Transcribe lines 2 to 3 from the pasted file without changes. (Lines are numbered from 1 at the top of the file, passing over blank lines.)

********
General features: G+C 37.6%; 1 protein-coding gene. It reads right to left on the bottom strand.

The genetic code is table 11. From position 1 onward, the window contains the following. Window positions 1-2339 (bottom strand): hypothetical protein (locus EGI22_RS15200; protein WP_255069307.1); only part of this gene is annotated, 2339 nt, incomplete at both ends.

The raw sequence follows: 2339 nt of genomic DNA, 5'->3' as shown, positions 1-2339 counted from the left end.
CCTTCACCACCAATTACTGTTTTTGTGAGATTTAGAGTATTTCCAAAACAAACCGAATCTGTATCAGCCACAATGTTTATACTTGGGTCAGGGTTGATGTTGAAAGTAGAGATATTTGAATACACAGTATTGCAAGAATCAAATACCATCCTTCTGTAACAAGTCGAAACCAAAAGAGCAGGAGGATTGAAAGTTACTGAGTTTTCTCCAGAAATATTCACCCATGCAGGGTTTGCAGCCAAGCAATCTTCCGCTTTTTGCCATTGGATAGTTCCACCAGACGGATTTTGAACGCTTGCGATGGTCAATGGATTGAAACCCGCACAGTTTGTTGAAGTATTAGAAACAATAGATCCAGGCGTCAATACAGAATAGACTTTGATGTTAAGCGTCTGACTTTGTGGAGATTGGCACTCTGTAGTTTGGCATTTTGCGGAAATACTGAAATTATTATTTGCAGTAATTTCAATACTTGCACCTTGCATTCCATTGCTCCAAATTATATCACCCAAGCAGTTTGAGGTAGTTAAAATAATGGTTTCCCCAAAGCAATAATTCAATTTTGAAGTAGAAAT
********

The genetic code is table 11. From position 1 onward, the window contains the following. Window positions 1-2339 (bottom strand): hypothetical protein (locus EGI22_RS15200; protein WP_255069307.1); only part of this gene is annotated, 2339 nt, incomplete at both ends.

The raw sequence follows: 2339 nt of genomic DNA, 5'->3' as shown, positions 1-2339 counted from the left end.